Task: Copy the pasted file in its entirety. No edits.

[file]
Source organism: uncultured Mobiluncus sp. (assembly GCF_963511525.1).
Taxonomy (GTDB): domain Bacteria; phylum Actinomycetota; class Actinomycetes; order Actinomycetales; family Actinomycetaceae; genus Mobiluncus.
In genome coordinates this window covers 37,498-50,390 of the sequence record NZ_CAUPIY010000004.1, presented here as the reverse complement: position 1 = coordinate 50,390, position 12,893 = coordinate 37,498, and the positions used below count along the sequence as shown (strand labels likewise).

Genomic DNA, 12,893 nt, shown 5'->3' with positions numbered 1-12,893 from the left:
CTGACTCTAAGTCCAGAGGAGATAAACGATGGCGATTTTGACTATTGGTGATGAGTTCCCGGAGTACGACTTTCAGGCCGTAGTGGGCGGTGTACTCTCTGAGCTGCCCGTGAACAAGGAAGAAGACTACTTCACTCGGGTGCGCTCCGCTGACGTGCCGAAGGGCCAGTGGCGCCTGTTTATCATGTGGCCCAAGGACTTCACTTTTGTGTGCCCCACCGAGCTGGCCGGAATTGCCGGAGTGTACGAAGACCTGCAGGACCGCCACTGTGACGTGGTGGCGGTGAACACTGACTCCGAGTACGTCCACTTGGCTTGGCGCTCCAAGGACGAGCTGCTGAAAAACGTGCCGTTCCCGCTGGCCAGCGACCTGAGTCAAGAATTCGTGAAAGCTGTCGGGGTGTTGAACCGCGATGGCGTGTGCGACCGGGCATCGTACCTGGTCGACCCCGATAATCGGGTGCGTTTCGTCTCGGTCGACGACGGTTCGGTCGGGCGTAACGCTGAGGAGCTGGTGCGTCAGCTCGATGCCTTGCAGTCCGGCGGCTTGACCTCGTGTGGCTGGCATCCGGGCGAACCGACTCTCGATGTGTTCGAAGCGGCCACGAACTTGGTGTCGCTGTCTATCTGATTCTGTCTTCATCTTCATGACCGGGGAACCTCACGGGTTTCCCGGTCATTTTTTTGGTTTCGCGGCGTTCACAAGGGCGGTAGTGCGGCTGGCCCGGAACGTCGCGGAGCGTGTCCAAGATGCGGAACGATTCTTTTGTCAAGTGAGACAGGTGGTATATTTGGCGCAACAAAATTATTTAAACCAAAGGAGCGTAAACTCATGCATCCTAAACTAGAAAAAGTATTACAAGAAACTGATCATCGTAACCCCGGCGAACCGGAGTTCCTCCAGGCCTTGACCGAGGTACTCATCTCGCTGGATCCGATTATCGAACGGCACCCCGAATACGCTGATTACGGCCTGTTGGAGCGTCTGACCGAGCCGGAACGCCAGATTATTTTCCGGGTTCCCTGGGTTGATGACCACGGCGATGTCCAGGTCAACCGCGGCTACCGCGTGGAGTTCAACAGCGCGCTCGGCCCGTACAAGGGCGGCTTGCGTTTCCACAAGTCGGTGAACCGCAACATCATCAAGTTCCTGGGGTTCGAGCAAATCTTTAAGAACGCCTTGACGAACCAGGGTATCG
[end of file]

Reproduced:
Source organism: uncultured Mobiluncus sp. (assembly GCF_963511525.1).
Taxonomy (GTDB): domain Bacteria; phylum Actinomycetota; class Actinomycetes; order Actinomycetales; family Actinomycetaceae; genus Mobiluncus.
In genome coordinates this window covers 37,498-50,390 of the sequence record NZ_CAUPIY010000004.1, presented here as the reverse complement: position 1 = coordinate 50,390, position 12,893 = coordinate 37,498, and the positions used below count along the sequence as shown (strand labels likewise).

Genomic DNA, 12,893 nt, shown 5'->3' with positions numbered 1-12,893 from the left:
CTGACTCTAAGTCCAGAGGAGATAAACGATGGCGATTTTGACTATTGGTGATGAGTTCCCGGAGTACGACTTTCAGGCCGTAGTGGGCGGTGTACTCTCTGAGCTGCCCGTGAACAAGGAAGAAGACTACTTCACTCGGGTGCGCTCCGCTGACGTGCCGAAGGGCCAGTGGCGCCTGTTTATCATGTGGCCCAAGGACTTCACTTTTGTGTGCCCCACCGAGCTGGCCGGAATTGCCGGAGTGTACGAAGACCTGCAGGACCGCCACTGTGACGTGGTGGCGGTGAACACTGACTCCGAGTACGTCCACTTGGCTTGGCGCTCCAAGGACGAGCTGCTGAAAAACGTGCCGTTCCCGCTGGCCAGCGACCTGAGTCAAGAATTCGTGAAAGCTGTCGGGGTGTTGAACCGCGATGGCGTGTGCGACCGGGCATCGTACCTGGTCGACCCCGATAATCGGGTGCGTTTCGTCTCGGTCGACGACGGTTCGGTCGGGCGTAACGCTGAGGAGCTGGTGCGTCAGCTCGATGCCTTGCAGTCCGGCGGCTTGACCTCGTGTGGCTGGCATCCGGGCGAACCGACTCTCGATGTGTTCGAAGCGGCCACGAACTTGGTGTCGCTGTCTATCTGATTCTGTCTTCATCTTCATGACCGGGGAACCTCACGGGTTTCCCGGTCATTTTTTTGGTTTCGCGGCGTTCACAAGGGCGGTAGTGCGGCTGGCCCGGAACGTCGCGGAGCGTGTCCAAGATGCGGAACGATTCTTTTGTCAAGTGAGACAGGTGGTATATTTGGCGCAACAAAATTATTTAAACCAAAGGAGCGTAAACTCATGCATCCTAAACTAGAAAAAGTATTACAAGAAACTGATCATCGTAACCCCGGCGAACCGGAGTTCCTCCAGGCCTTGACCGAGGTACTCATCTCGCTGGATCCGATTATCGAACGGCACCCCGAATACGCTGATTACGGCCTGTTGGAGCGTCTGACCGAGCCGGAACGCCAGATTATTTTCCGGGTTCCCTGGGTTGATGACCACGGCGATGTCCAGGTCAACCGCGGCTACCGCGTGGAGTTCAACAGCGCGCTCGGCCCGTACAAGGGCGGCTTGCGTTTCCACAAGTCGGTGAACCGCAACATCATCAAGTTCCTGGGGTTCGAGCAAATCTTTAAGAACGCCTTGACGAACCAGGGTATCG